Tag Archives: information security

How to Stir Dialogue on Cyber Security

While I continue another implementation of my Security Enterprise Risk Management Program (SERMP), I am also continuing to explore the program’s flexibility, to help my colleagues in the information technology security field explain to others in the organization the level of risk they face and the progress being made in managing it. The SERMP tool and process can adapt to multiple frameworks, so I asked my colleague Steve Zalewski, a chief security architect, if he would share his thoughts on alternative frameworks that he might “drop” into the SERMP.

Steve:

The concept of SERMP is well grounded in practical experience, as you outlined in your previous article. It creates a great tool to start the dialogue between the two risk management functions: the established business risk team and the nascent IT cyber security risk function. You have accurately represented ISO 27000 with the 12 security domains outlined as a starting point to bring the teams to the table, providing a meaningful set of definitions to the IT security domains.

As these SERMP teams gain momentum and maturity, there are alternative security frameworks available that can provide additional perspectives for the business discussion. This will improve our outcomes against the ultimate goal of a balanced analysis of total risk based on the key business processes and business continuity plans.

Let me explain what I mean by this. Based on the “technical” security controls of ISO 27000 being populated into the SERMP tool, you have established a productive dialogue based on security capabilities, which is a bottom-up approach.

Grace:

Using a crowdsourcing approach, we have a diverse team that is gathering information and populating the SERMP tool, which is a “bottom-up approach,” though I would liken it more to a “hunting gathering” approach, as we are collecting data and documentation related to governance, which is “top down.” And, because we are seeking dialogue and information from various groups on the information that is readily available at the time, we are approaching the issue “sideways” too.

This might seem chaotic, but because of the SERMP tool and the disciplined procedure, we are able to make that tradeoff.

The ISO 27000 has been used for both of my implementations thus far, as this framework was chosen by the organization as the standard, but I’m eager to integrate other frameworks into the process.

chart1

Figure 1: Standard Technical Security Controls ISO 27000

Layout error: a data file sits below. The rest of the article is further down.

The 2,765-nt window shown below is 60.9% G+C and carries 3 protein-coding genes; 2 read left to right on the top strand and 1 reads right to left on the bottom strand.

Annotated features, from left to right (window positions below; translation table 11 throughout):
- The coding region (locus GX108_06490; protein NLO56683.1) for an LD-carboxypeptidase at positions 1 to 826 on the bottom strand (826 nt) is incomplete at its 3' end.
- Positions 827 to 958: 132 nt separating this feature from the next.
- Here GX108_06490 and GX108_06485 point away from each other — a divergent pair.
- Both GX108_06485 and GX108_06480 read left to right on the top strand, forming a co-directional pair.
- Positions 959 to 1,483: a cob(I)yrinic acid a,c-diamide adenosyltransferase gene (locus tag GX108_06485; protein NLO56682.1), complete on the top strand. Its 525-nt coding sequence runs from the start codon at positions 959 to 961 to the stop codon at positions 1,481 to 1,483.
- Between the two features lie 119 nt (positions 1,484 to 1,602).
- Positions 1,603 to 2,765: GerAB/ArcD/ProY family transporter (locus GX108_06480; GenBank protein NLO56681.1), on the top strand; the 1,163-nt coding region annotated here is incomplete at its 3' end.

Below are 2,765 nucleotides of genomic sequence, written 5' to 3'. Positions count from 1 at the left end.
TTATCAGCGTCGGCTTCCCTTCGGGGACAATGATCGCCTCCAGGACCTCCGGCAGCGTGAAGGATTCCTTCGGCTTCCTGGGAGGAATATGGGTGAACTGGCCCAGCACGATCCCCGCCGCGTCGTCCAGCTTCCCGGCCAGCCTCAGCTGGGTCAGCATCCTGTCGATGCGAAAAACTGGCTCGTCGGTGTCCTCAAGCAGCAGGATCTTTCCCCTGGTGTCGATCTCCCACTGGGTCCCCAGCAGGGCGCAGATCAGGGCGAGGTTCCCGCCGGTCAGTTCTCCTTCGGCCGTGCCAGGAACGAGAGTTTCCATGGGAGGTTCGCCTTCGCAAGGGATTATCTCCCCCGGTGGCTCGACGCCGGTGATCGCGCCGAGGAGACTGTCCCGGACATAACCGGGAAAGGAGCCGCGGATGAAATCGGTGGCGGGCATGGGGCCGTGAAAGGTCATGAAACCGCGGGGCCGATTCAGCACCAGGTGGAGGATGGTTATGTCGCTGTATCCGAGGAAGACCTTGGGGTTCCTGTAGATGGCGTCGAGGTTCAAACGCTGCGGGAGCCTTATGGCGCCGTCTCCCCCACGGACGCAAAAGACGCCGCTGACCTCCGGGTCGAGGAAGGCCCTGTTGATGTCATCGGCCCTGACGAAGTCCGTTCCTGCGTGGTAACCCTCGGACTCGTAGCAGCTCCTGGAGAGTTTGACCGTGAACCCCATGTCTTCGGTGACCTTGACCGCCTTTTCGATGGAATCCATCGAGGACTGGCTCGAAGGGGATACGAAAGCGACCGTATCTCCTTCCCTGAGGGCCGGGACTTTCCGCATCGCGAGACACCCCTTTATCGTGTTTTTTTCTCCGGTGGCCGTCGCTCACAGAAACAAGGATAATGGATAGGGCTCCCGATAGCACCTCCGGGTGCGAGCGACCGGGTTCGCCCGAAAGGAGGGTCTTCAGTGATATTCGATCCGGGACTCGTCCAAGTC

Steve:

Compare this with the cyber security framework that was released based on security risk:

chart2

Figure 2: Cyber security Risk Function and Category Unique Identifiers. Source: NIST Framework for Improving Critical Infrastructure Cyber security Version 1.0

As you can see, this aligns to the notional information and decision flows as represented in the diagram below.

chart3

Figure 3: Notional Information and Decision Flows Within an Organization. Source: NIST Framework for Improving Critical Infrastructure Cyber security Version 1.0

Grace:

I can see incorporating the NIST framework by layering in additional categories with the current domains and functions. I would continue to document the strategies for each.

graph

Note: The reporting houses the above information for each domain, plus how the organization is managing the program: Establish, assess, treatment, monitor, review activities and metric tracking for: risk statement, risk impact, key risk indicators (KRIs), risk remediation initiatives, current state (KPI), target state (KRI) and projects.

Steve:

Information security risk frameworks are still maturing as the practice begins to mature. No single security framework is correct, so be flexible based on the maturity of your SERMP implementation, and don’t be afraid to experiment with the newer risk-based frameworks as the team gains confidence in the information security arena.

Grace:

Steve can you outline for me how you see the difference between a security risk assessment (SERMP) and an IT security assessment?

Steve:

A security risk assessment methodology is based on the guidelines found in:

  • ISO/IEC 27001:2005, information technology – security techniques – information security management systems – requirements
  • NIST SP 800-30, risk management guide for information technology systems
  • BS 7799-3:2006, guidelines for information security risk assessment

A risk assessment scope is defined based on the most “critical” or “valuable” business information assets identified in regard to the potential impact to the business if the asset’s confidentiality, integrity or availability was breached. Through data gathering and analysis, including business continuity plans, critical business processes analysis and critical business impact analysis, the assessment questionnaires, interviews and tests are determined. The observed organizational vulnerabilities to the threats, based on existing security controls, are assessed, and a risk analysis is performed.